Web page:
Bullet Race Engineering unveils 3000hp-rated billet Holden V8 block

Bulllet has just released a billet-aluminium version of the venerable Holden Iron Lion block, good for up to 3000hp and a max capacity of 440ci


FANS of the Holden V8 have a new hero, as Bullet Race Engineering has whipped the covers off its new billet GM-H V8 block. While the 5.0-litre Holden engine occupies a special corner of many Aussie car enthusiasts’ hearts, the big-power options for them have trailed more popular US offerings.

We’ve seen Drag Challenge winner Bubba Medlyn make 2483hp at the hubs with his twin-turbo, 398ci Torque Power combo, but the Bullet aluminium block promises to take the power ceiling even higher. This is partly thanks to the better metallurgic properties of their block compared to a cast block, as well as other engineering upgrades designed into it.

Bullet’s Darren Palumbo explains how the project came about. “We work on the principle of doing something nobody else is doing, which is why we didn’t do a Chev or LS,” he says. “We started looking at the Holden and worked out how we could do it, and as we got into the project more, we realised there were significant positives to this program.

“The factory Holden blocks are getting harder to source and more expensive, and it is also getting more expensive to make them hang together at today’s power levels,” he continues. “We basically identified the weak point of the Holden platform and remedied them in design, as the only restrictions we faced were the bore spacing, crank tunnel sizing, head stud location and physical size.”

Bullet claims its new block is rated up to 3000hp, and is available with water jackets in wet open-deck or closed dry-deck. It can also be ordered as a solid, totally dry, drag-only block. Bullet will offer 8.875in or 9.1in deck heights, with bores ranging from 4.125in to 4.185in, meaning a 440ci Holden V8 is now a possibility.

There are four-bolt mains taking half-inch caps, while the cam tunnel has been pushed up in the block and now sports a 60mm tunnel and Babbitt bearings. Bullet has claimed that Tighe can provide custom bumpsticks to suit this new core size.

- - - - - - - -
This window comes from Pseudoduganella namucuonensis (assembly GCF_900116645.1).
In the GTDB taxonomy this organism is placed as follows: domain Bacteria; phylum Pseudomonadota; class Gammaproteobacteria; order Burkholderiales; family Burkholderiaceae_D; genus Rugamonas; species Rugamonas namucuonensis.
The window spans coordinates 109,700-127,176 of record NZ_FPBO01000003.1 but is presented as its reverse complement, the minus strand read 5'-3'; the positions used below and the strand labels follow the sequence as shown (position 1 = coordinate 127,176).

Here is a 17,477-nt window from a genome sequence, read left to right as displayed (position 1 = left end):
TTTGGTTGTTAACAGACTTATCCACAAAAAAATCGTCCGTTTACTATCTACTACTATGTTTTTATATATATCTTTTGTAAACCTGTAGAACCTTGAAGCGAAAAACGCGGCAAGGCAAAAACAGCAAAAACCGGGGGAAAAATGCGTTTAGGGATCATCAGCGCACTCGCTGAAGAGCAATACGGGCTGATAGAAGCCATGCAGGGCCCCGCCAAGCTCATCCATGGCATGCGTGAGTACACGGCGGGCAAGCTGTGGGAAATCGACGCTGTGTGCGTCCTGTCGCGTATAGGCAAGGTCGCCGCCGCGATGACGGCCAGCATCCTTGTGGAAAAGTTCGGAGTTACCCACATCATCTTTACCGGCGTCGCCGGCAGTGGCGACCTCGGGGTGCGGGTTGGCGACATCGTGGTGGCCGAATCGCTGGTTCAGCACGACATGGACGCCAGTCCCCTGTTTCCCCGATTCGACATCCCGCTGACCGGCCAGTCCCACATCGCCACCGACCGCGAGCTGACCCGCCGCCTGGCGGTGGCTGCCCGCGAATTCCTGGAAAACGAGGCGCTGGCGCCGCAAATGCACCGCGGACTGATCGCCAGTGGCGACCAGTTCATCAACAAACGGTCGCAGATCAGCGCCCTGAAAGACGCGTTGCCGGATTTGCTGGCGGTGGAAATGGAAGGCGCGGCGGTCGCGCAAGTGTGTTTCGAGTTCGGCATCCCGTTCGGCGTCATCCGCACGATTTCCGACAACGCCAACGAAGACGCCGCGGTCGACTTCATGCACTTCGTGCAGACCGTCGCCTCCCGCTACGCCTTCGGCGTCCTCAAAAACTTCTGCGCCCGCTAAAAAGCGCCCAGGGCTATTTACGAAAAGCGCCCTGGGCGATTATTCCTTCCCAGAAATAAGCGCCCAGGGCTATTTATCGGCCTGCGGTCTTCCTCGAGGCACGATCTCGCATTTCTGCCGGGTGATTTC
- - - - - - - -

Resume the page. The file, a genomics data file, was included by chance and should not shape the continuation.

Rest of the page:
A weakness of the Holden 5.0-litre going back to the very beginning is the oil system, and Bullet claims to have that licked, with the company’s block using priority oiling just like a NASCAR engine. It still uses standard Holden mounts, so a plate mount isn’t required, and the crank tunnel takes standard Holden bearings and comes machine-finished.

Other options include two sump rail patterns for standard or stroker cranks, and lifter bore options from standard 904 up to Jesel cartridge-style, though the Bullet block will require an external oil pump for whichever wet- or dry-sump system you choose to run. The block can be ordered to run a distributor or front belt drive, with the choice of either an exposed belt-drive timing set-up or a Rollmaster raised-cam chain set.

For fasteners, the Bullet block rocks half-inch head studs and inner main studs, and 7/16in outer main studs. The rear main seal is a Chev item, and the bellhousing runs a Holden ‘turbo’ pattern.

“This isn’t just a Holden V8 we scanned and have reproduced,” Darren explains. “Our design is a siamese bore with an externally machined water jacket, meaning there is more meat around the fasteners for a stronger platform. And I’d expect it to be half the weight of an aftermarket iron block.

“A benefit of going to the billet block is that while 6061 aluminium has similar tensile strength to cast iron, the yield is 10 per cent,” Darren continues. That means it can move 10 per cent of its length or thickness before it will crack, compared to cast iron, which has a yield of 1-1.5 per cent. And if cast iron cracks, it is junk, while the aluminium can be welded.”

Darren says the first 10 blocks will be cut by Christmas, and you’ll need $15,000 to land one under your tree.